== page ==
Welcome to practical physicsPracticle physics - practical activities designed for use in the classroom with 11 to 19 year olds

Solving problems โ€“ force or energy?

Physicists aim to understand, and sometimes to predict, physical interactions. They use two abstract concepts a lot: force and energy. 
A force is something that can deform an object or change how it is moving (or not moving). A force can have any size and acts in a particular direction. Forces are something to think about when analyzing things such as: 

  • pressure 
  • turning effect 
  • momentum 
  • acceleration  

The concept of force is used to explain what causes things to happen. You can analyze the forces acting on macroscopic objects or systems, but also on microscopic objects such as the particles in a gas. When forces acting on an object are in equilibrium (balanced), the velocity of the object does not change. If the object is at rest, it stays there. If the object is moving it doesn’t speed up, slow down or change direction. 
Energy is a property of an object or a system, which can be given a numerical value. What is important about this quantity is that, in every event or process, there is the same amount of it at the end as there was at the beginning. Energy does not explain why things happen, though it can explain why some things do NOT happen.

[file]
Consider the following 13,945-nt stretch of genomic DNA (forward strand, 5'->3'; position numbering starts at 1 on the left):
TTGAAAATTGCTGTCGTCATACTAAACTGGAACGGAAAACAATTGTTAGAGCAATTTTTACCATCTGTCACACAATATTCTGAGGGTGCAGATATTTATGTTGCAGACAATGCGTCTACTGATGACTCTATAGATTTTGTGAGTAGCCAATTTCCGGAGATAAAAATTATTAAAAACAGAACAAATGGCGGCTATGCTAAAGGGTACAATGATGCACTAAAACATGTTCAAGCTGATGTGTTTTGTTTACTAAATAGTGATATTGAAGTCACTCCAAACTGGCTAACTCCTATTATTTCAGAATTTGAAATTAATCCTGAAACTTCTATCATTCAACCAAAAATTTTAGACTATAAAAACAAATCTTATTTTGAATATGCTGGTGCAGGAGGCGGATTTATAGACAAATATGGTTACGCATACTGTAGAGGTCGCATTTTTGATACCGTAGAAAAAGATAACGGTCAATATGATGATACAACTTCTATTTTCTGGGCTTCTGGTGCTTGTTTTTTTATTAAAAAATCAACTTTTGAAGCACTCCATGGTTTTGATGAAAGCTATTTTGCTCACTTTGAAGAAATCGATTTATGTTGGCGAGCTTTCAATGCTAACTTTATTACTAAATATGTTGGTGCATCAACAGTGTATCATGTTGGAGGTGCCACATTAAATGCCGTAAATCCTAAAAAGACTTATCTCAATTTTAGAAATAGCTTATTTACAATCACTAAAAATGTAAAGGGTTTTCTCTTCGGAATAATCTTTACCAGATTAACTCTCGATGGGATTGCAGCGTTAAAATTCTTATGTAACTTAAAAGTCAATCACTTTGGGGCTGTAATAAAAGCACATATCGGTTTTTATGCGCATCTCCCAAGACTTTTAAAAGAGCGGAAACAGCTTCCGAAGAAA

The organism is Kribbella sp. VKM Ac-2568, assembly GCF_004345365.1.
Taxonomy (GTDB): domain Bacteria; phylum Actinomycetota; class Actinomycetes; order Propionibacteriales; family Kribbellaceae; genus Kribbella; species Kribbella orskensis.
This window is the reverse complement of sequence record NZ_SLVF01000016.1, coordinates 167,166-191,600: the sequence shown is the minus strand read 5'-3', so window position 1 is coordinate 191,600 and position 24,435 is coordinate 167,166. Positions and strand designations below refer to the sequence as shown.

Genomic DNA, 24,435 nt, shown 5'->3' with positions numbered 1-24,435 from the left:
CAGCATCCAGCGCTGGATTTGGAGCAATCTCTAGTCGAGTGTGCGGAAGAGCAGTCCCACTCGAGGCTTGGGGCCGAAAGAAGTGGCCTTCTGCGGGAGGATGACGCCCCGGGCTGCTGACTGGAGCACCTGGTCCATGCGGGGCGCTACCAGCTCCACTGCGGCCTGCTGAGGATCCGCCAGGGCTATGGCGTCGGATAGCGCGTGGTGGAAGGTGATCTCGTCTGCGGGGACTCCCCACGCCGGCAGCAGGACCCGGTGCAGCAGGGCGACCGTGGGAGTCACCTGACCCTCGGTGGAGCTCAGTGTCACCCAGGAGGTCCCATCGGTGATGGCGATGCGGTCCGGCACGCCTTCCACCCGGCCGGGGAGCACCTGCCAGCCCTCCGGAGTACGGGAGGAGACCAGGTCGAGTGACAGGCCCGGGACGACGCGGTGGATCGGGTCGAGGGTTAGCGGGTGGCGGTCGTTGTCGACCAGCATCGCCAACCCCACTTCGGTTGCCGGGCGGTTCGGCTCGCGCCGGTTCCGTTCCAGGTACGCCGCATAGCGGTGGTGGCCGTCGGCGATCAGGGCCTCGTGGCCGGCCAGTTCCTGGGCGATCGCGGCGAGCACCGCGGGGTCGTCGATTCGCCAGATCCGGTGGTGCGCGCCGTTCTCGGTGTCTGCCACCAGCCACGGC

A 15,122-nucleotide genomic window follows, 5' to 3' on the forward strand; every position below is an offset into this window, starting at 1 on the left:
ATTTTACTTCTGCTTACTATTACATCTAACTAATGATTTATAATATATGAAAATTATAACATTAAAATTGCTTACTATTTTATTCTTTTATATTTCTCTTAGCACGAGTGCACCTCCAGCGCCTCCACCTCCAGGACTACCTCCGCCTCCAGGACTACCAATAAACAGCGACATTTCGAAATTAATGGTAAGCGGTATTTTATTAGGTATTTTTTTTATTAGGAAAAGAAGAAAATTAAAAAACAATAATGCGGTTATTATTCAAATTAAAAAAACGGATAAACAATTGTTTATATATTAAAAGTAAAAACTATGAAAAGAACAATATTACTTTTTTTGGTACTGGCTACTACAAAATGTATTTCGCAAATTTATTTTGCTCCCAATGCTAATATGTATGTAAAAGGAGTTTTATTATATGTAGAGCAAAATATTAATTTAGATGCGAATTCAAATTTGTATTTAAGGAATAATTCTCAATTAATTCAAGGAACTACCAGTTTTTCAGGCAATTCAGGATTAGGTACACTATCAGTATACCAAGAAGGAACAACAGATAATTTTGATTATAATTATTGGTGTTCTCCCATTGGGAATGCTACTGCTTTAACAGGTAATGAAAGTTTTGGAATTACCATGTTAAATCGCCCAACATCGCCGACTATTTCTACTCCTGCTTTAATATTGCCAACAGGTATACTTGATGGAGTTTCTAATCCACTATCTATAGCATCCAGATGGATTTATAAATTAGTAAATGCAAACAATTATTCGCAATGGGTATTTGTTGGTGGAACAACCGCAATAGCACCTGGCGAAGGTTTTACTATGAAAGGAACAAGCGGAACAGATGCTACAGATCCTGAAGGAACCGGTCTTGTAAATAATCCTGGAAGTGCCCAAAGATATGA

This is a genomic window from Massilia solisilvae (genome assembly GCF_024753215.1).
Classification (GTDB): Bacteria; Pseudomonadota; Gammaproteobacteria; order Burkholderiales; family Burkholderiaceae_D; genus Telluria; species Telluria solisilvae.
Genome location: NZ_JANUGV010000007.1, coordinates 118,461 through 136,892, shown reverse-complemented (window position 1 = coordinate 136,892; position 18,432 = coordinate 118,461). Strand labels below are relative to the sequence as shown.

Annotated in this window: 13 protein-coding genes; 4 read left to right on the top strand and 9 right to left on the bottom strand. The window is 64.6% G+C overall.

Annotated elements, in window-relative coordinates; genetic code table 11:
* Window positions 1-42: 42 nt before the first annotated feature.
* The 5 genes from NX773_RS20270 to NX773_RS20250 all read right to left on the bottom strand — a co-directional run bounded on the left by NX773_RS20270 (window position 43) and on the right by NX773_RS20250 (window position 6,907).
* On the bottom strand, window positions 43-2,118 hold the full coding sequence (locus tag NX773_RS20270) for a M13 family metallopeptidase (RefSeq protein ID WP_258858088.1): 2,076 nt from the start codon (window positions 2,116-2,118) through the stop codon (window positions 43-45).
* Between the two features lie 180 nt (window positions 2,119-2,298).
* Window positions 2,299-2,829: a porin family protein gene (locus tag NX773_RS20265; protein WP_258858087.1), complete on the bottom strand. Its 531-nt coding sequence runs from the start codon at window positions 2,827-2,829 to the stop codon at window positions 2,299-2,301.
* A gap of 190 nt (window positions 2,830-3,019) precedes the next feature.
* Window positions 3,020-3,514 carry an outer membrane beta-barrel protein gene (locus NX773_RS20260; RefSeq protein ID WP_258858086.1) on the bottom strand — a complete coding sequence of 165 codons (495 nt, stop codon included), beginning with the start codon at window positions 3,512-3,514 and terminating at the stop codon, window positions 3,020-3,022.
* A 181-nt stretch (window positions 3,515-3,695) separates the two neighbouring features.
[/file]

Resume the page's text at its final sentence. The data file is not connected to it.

The concept of energy has much wider use than the concept of force. The concept of energy can provide insights into movement and materials. It can also be used to analyze electrical and magnetic behaviour, wave behaviour, changes inside the atom, engines that burn fuels … and anything else. 
Solving problems 
In some situations, you can think in terms of either energy or force. For example, when trying to improve vehicle safety in the event of a crash, you could calculate the energy absorbed in the collision, or calculate the forces acting on the vehicle’s occupants. 
Physicists are resourceful and will draw on whatever thinking tools help them understand a particular situation. They prefer to understand things quantitatively.